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Friend Functions and Scope

P: n/a
I was reading TC++PL (Chapter 11, section 11.5.1 "finding friends")
where it is mentioned that
Like a member function, a friend declaration doesnot introduce a name
into an enclosing space. For example :

class Matrix {
friend class XForm;
friend Matrix invert(const Matrix&);
// ...
} ;

//Xform x; // error, no Xform in scope
Matrix (*p) (const Matrix&) = & invert; // error, no invert() in scope
What I observe is a bit different - it is fine that there is an error
for Xform, but the reason is not that Xform is not in scope - the
reason is that the class's size is not known.
Also, the second line is compiling fine - without any problems. In
other words, I find that the declaration of a friend function or a
class inside a class _does_ bring the name into the scope.

Can somebody explain where I am going wrong?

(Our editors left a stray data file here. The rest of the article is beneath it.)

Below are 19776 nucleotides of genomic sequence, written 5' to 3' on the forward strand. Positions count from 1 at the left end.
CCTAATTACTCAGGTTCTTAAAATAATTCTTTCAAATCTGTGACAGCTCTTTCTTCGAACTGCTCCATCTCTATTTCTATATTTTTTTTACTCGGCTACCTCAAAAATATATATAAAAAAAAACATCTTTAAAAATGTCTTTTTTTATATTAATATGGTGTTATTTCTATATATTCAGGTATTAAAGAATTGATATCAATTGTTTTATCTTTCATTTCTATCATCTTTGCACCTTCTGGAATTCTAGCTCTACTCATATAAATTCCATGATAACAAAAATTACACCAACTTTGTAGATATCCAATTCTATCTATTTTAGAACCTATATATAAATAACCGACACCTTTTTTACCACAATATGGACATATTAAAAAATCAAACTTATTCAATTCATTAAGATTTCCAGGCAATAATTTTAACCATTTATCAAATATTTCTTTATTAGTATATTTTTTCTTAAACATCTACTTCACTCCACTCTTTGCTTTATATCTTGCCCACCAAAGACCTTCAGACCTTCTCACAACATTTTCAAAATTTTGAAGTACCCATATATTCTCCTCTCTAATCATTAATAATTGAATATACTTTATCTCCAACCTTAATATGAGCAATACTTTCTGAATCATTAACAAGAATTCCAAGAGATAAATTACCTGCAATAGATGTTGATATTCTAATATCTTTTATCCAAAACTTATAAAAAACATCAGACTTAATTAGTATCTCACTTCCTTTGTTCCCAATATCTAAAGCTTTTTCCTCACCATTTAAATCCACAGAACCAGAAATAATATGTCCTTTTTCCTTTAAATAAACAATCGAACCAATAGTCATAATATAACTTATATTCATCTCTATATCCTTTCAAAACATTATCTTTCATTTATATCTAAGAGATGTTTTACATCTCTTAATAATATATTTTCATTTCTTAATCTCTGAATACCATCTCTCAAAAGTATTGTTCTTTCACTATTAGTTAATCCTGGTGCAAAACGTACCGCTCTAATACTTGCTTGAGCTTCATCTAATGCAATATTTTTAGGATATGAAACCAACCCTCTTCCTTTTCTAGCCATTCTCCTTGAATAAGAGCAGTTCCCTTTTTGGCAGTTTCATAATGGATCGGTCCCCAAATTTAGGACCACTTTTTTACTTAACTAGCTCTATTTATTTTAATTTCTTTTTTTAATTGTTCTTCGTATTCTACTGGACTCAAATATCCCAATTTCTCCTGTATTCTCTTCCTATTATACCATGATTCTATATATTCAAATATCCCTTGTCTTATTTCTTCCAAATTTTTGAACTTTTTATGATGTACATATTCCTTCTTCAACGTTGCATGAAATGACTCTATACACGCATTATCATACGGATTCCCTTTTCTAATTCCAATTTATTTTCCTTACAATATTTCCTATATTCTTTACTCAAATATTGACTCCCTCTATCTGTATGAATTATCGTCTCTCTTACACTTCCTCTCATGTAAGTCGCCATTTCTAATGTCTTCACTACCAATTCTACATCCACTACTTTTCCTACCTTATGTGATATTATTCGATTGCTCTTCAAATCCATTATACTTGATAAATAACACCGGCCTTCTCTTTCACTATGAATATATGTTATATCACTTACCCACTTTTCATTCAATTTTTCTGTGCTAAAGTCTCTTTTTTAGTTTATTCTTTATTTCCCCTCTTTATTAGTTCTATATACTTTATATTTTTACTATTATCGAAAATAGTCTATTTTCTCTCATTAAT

Nov 9 '05 #1
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9 Replies


P: n/a
Neelesh wrote:
I was reading TC++PL (Chapter 11, section 11.5.1 "finding friends")
where it is mentioned that
> Like a member function, a friend declaration doesnot introduce a name
into an enclosing space. For example :

class Matrix {
friend class XForm;
friend Matrix invert(const Matrix&);
// ...
} ;

//Xform x; // error, no Xform in scope
Matrix (*p) (const Matrix&) = & invert; // error, no invert() in scope


What I observe is a bit different - it is fine that there is an error
for Xform, but the reason is not that Xform is not in scope - the
reason is that the class's size is not known.
No.

Xform *x;

is also illegal. The name Xfrom does not exist here.
Also, the second line is compiling fine - without any problems.
Well it shouldn't. It's ill-formed.
In
other words, I find that the declaration of a friend function or a
class inside a class _does_ bring the name into the scope.

Can somebody explain where I am going wrong?


Dunno. What compiler are you using? What's the exact code you are
compiling?
Jonathan

Nov 9 '05 #2

P: n/a

"Neelesh" <ne***********@gmail.com> wrote in message
news:11*********************@g47g2000cwa.googlegro ups.com...